Quick and Quintessential Career & Job Tips
Job-hunting tips from the October 28, 2002 issue of QuintZine.
Colleges and universities are seeing a steady decline in students enrolling in computer classes and pursuing careers in the technology industry, reports Michelle Kessler in USA Today. A weak job market, the changing nature of technology jobs and the technology bust are reasons that students are tailing other career options. According to the Information Technology Association of America, the hiring of high-tech workers dropped 27 percent in the past year. More than 334,000 tech and telecom workers have lost jobs this year, according to employment firm Challenger Gray & Christmas. But tech companies are worried that shortages will arise in the next couple of years as fewer and fewer students get computer-related degrees.
- Roughly 20 percent of graduate students are receiving some financial assistance from their employers to attend schools; roughly 6 percent of the much bigger pool of undergraduates receive such aid as well.
- If one looks only at adult students, 24 percent of adults in post-secondary education programs of the kind that offered credentials (e.g., degrees or certificates) were receiving tuition assistance from an employer, and 53 percent were either receiving tuition support or paid time off from work.
- Financial assistance from employers is the most common source of financial aid. The average level of employer-provided assistance per recipient was equal to about a third of the average annual cost paid by post-secondary students.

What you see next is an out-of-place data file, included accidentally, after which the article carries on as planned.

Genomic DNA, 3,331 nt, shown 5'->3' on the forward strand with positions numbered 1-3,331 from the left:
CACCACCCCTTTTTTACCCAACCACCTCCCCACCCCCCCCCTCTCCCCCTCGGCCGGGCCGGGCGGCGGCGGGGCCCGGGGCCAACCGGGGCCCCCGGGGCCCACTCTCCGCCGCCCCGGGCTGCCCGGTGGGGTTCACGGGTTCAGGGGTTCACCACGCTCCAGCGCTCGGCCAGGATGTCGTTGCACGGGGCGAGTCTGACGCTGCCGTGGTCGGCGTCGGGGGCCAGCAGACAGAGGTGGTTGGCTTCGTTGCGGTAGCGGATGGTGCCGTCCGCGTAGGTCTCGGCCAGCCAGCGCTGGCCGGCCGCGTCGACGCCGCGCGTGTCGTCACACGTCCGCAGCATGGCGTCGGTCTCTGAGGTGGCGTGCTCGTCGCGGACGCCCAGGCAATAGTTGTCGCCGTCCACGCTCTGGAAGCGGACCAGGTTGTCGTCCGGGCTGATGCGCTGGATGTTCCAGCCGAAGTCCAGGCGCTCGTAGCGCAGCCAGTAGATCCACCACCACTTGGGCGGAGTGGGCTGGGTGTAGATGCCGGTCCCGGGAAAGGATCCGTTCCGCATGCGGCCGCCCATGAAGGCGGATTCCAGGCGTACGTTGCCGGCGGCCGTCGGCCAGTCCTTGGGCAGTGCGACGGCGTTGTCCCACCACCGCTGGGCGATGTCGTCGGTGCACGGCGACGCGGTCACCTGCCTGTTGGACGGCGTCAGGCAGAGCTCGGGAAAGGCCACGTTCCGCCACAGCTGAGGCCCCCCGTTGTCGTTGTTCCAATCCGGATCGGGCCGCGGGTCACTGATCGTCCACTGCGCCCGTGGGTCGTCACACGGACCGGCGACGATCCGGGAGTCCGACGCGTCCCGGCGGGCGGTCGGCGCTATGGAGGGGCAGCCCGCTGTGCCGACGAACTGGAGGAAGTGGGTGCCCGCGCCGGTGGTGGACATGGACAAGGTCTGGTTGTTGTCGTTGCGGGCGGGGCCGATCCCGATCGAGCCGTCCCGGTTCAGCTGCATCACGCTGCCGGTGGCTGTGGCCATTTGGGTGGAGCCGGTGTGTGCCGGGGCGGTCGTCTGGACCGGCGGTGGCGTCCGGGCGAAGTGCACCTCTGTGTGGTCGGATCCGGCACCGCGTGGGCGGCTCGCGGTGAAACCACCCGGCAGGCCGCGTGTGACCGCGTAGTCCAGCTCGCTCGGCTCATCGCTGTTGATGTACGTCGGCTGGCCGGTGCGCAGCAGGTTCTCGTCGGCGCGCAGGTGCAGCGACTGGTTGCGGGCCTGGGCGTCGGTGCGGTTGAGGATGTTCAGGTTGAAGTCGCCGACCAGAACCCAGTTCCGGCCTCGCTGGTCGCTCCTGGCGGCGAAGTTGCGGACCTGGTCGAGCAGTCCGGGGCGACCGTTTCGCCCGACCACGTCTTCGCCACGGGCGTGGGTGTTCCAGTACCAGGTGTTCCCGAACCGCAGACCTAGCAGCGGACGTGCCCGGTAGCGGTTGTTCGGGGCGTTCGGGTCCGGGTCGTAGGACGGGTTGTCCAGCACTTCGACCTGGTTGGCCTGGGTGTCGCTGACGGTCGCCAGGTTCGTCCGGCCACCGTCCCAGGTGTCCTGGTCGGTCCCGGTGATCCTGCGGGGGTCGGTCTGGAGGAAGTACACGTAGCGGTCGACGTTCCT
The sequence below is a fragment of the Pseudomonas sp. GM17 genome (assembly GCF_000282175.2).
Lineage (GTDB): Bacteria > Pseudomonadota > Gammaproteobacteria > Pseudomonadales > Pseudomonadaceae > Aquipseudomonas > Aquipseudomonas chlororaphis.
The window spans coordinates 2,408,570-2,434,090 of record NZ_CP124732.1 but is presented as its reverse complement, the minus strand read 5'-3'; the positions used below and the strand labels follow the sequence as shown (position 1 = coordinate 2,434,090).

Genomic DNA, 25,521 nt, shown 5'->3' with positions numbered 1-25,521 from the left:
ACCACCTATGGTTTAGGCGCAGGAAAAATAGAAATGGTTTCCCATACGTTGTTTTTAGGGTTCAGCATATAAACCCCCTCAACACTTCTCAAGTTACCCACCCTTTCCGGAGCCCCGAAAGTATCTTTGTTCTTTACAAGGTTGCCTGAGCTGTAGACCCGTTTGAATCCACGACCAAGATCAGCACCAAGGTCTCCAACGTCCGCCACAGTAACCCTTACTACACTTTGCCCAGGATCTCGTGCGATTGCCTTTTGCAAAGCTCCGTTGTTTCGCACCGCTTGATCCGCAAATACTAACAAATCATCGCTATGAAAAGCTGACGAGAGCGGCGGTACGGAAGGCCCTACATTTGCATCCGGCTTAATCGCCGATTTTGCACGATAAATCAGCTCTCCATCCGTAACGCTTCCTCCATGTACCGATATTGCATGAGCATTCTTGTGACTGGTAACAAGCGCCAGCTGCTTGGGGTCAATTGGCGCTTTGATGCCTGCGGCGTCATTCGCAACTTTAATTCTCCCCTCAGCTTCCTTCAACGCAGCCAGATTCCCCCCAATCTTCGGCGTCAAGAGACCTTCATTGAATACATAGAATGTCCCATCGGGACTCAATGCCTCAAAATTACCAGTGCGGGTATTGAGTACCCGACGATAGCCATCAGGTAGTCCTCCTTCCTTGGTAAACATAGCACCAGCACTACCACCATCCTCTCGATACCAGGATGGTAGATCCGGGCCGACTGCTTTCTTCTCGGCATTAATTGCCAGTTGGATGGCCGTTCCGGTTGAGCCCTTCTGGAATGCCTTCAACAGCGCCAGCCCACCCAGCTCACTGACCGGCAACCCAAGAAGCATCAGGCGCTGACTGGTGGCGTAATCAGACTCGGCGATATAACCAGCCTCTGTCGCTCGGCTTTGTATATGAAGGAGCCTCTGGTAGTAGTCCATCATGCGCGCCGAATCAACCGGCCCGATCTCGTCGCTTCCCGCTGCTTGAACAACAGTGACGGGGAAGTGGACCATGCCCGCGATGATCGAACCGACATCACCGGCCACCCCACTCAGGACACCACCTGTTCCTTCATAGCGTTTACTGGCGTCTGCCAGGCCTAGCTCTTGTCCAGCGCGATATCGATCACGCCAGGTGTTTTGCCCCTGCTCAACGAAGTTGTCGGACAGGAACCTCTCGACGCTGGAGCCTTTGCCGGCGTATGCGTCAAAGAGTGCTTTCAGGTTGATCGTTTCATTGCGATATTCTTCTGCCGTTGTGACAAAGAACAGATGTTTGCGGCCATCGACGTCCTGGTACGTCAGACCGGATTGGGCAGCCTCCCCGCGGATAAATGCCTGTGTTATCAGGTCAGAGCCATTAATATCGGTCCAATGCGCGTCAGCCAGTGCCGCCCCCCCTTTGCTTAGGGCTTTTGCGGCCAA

- Almost a third of the survey respondents involving in the hiring process indicated that it required four or more people to make the hiring decision.
- For 58 percent of hiring managers, two to three people were involving in making the decision to hire.
- Nine out of 10 hiring managers felt that the right balance of education and experience was the most important criteria in evaluating candidates.
- Fitting into a company’s culture is important to 84 percent of the respondents.
- Seventy-eight percent of hiring managers indicated that they spend both time and effort in screening resumes sent to them by HR. Once screened, 55 percent felt the candidates provided by HR were well-qualified; however, 17 percent disagreed about the level of quality.
- 80 percent: Grades in college prep courses
- 52 percent: Standardized test scores
- 49 percent: Grades in all subjects
- 31 percent: Class rank
- 20 percent: Essay/writing samples
- 17 percent: Counselor recommendations
- 16 percent: Teacher recommendations
- 11 percent: Interview
- 8 percent: Community service
- 6 percent: Work/extracurricular activities
- 3 percent: Ability to pay
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